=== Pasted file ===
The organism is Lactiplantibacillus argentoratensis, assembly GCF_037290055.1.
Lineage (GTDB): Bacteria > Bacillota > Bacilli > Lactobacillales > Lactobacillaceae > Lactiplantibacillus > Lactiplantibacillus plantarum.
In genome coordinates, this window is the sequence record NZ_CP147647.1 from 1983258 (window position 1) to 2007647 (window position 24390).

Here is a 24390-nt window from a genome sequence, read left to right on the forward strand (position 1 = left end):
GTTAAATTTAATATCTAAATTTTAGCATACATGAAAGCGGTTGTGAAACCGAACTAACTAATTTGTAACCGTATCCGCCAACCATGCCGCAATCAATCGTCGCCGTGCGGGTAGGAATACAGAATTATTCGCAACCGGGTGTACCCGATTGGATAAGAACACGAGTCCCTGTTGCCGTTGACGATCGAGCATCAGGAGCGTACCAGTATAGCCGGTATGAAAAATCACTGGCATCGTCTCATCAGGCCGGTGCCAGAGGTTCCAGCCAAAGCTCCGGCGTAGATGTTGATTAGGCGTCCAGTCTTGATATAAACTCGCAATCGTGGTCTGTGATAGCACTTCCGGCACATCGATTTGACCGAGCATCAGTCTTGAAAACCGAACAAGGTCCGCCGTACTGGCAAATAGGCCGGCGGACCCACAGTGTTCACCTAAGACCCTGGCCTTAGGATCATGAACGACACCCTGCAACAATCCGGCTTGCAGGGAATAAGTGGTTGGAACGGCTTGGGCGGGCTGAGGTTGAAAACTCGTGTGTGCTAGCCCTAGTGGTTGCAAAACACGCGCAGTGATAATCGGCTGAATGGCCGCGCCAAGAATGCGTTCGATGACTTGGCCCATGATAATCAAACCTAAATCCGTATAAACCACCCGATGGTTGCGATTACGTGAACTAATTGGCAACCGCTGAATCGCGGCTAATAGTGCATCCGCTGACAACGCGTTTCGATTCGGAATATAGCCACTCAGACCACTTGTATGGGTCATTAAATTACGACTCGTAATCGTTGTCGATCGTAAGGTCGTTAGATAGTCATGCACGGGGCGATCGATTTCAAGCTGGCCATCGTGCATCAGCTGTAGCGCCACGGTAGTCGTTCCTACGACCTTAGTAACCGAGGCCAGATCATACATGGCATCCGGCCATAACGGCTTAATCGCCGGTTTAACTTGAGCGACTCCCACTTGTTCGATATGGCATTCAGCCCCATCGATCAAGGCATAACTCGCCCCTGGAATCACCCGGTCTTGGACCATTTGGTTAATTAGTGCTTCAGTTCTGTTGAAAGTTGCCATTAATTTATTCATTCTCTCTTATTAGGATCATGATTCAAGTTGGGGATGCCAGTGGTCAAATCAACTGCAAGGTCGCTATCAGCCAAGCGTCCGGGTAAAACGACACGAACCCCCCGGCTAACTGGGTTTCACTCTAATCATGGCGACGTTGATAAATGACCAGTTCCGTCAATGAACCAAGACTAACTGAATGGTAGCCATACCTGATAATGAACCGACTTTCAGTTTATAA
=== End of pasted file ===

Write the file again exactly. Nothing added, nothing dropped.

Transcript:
The organism is Lactiplantibacillus argentoratensis, assembly GCF_037290055.1.
Lineage (GTDB): Bacteria > Bacillota > Bacilli > Lactobacillales > Lactobacillaceae > Lactiplantibacillus > Lactiplantibacillus plantarum.
In genome coordinates, this window is the sequence record NZ_CP147647.1 from 1983258 (window position 1) to 2007647 (window position 24390).

Here is a 24390-nt window from a genome sequence, read left to right on the forward strand (position 1 = left end):
GTTAAATTTAATATCTAAATTTTAGCATACATGAAAGCGGTTGTGAAACCGAACTAACTAATTTGTAACCGTATCCGCCAACCATGCCGCAATCAATCGTCGCCGTGCGGGTAGGAATACAGAATTATTCGCAACCGGGTGTACCCGATTGGATAAGAACACGAGTCCCTGTTGCCGTTGACGATCGAGCATCAGGAGCGTACCAGTATAGCCGGTATGAAAAATCACTGGCATCGTCTCATCAGGCCGGTGCCAGAGGTTCCAGCCAAAGCTCCGGCGTAGATGTTGATTAGGCGTCCAGTCTTGATATAAACTCGCAATCGTGGTCTGTGATAGCACTTCCGGCACATCGATTTGACCGAGCATCAGTCTTGAAAACCGAACAAGGTCCGCCGTACTGGCAAATAGGCCGGCGGACCCACAGTGTTCACCTAAGACCCTGGCCTTAGGATCATGAACGACACCCTGCAACAATCCGGCTTGCAGGGAATAAGTGGTTGGAACGGCTTGGGCGGGCTGAGGTTGAAAACTCGTGTGTGCTAGCCCTAGTGGTTGCAAAACACGCGCAGTGATAATCGGCTGAATGGCCGCGCCAAGAATGCGTTCGATGACTTGGCCCATGATAATCAAACCTAAATCCGTATAAACCACCCGATGGTTGCGATTACGTGAACTAATTGGCAACCGCTGAATCGCGGCTAATAGTGCATCCGCTGACAACGCGTTTCGATTCGGAATATAGCCACTCAGACCACTTGTATGGGTCATTAAATTACGACTCGTAATCGTTGTCGATCGTAAGGTCGTTAGATAGTCATGCACGGGGCGATCGATTTCAAGCTGGCCATCGTGCATCAGCTGTAGCGCCACGGTAGTCGTTCCTACGACCTTAGTAACCGAGGCCAGATCATACATGGCATCCGGCCATAACGGCTTAATCGCCGGTTTAACTTGAGCGACTCCCACTTGTTCGATATGGCATTCAGCCCCATCGATCAAGGCATAACTCGCCCCTGGAATCACCCGGTCTTGGACCATTTGGTTAATTAGTGCTTCAGTTCTGTTGAAAGTTGCCATTAATTTATTCATTCTCTCTTATTAGGATCATGATTCAAGTTGGGGATGCCAGTGGTCAAATCAACTGCAAGGTCGCTATCAGCCAAGCGTCCGGGTAAAACGACACGAACCCCCCGGCTAACTGGGTTTCACTCTAATCATGGCGACGTTGATAAATGACCAGTTCCGTCAATGAACCAAGACTAACTGAATGGTAGCCATACCTGATAATGAACCGACTTTCAGTTTATAA